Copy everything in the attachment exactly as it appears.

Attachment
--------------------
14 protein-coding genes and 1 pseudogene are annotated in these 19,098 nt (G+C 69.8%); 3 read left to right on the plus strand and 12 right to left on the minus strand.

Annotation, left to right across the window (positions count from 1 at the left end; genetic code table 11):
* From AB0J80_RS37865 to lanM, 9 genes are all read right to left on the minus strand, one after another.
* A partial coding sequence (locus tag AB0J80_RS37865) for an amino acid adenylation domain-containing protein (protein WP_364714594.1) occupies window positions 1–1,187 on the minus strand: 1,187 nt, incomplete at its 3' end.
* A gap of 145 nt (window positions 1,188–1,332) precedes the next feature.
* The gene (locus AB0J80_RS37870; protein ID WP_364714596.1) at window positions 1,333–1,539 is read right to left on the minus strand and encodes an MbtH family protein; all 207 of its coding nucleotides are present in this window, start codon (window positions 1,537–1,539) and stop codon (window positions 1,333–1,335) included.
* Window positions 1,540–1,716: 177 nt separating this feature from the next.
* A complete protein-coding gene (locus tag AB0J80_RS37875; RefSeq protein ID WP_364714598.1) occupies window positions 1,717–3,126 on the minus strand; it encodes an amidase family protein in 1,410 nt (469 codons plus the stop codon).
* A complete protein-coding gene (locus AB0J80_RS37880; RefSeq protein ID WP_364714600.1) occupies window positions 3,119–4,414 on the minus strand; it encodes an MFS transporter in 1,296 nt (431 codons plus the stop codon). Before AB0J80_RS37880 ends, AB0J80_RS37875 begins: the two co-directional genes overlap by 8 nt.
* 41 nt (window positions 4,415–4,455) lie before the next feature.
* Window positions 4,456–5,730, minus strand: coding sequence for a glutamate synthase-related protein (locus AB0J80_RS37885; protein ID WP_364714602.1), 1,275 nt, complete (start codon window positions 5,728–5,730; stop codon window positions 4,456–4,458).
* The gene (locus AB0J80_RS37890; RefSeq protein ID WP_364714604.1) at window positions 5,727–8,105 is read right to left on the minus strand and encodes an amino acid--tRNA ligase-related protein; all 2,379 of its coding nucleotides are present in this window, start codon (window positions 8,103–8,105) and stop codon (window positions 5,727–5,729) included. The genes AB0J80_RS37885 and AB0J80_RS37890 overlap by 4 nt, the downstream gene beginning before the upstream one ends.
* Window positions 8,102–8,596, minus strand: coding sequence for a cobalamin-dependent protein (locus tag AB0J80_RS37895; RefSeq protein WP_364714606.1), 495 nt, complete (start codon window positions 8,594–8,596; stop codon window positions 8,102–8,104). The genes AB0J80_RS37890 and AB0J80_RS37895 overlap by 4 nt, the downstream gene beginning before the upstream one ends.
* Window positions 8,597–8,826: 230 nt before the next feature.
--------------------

14 protein-coding genes and 1 pseudogene are annotated in these 19,098 nt (G+C 69.8%); 3 read left to right on the plus strand and 12 right to left on the minus strand.

Annotation, left to right across the window (positions count from 1 at the left end; genetic code table 11):
* From AB0J80_RS37865 to lanM, 9 genes are all read right to left on the minus strand, one after another.
* A partial coding sequence (locus tag AB0J80_RS37865) for an amino acid adenylation domain-containing protein (protein WP_364714594.1) occupies window positions 1–1,187 on the minus strand: 1,187 nt, incomplete at its 3' end.
* A gap of 145 nt (window positions 1,188–1,332) precedes the next feature.
* The gene (locus AB0J80_RS37870; protein ID WP_364714596.1) at window positions 1,333–1,539 is read right to left on the minus strand and encodes an MbtH family protein; all 207 of its coding nucleotides are present in this window, start codon (window positions 1,537–1,539) and stop codon (window positions 1,333–1,335) included.
* Window positions 1,540–1,716: 177 nt separating this feature from the next.
* A complete protein-coding gene (locus tag AB0J80_RS37875; RefSeq protein ID WP_364714598.1) occupies window positions 1,717–3,126 on the minus strand; it encodes an amidase family protein in 1,410 nt (469 codons plus the stop codon).
* A complete protein-coding gene (locus AB0J80_RS37880; RefSeq protein ID WP_364714600.1) occupies window positions 3,119–4,414 on the minus strand; it encodes an MFS transporter in 1,296 nt (431 codons plus the stop codon). Before AB0J80_RS37880 ends, AB0J80_RS37875 begins: the two co-directional genes overlap by 8 nt.
* 41 nt (window positions 4,415–4,455) lie before the next feature.
* Window positions 4,456–5,730, minus strand: coding sequence for a glutamate synthase-related protein (locus AB0J80_RS37885; protein ID WP_364714602.1), 1,275 nt, complete (start codon window positions 5,728–5,730; stop codon window positions 4,456–4,458).
* The gene (locus AB0J80_RS37890; RefSeq protein ID WP_364714604.1) at window positions 5,727–8,105 is read right to left on the minus strand and encodes an amino acid--tRNA ligase-related protein; all 2,379 of its coding nucleotides are present in this window, start codon (window positions 8,103–8,105) and stop codon (window positions 5,727–5,729) included. The genes AB0J80_RS37885 and AB0J80_RS37890 overlap by 4 nt, the downstream gene beginning before the upstream one ends.
* Window positions 8,102–8,596, minus strand: coding sequence for a cobalamin-dependent protein (locus tag AB0J80_RS37895; RefSeq protein WP_364714606.1), 495 nt, complete (start codon window positions 8,594–8,596; stop codon window positions 8,102–8,104). The genes AB0J80_RS37890 and AB0J80_RS37895 overlap by 4 nt, the downstream gene beginning before the upstream one ends.
* Window positions 8,597–8,826: 230 nt before the next feature.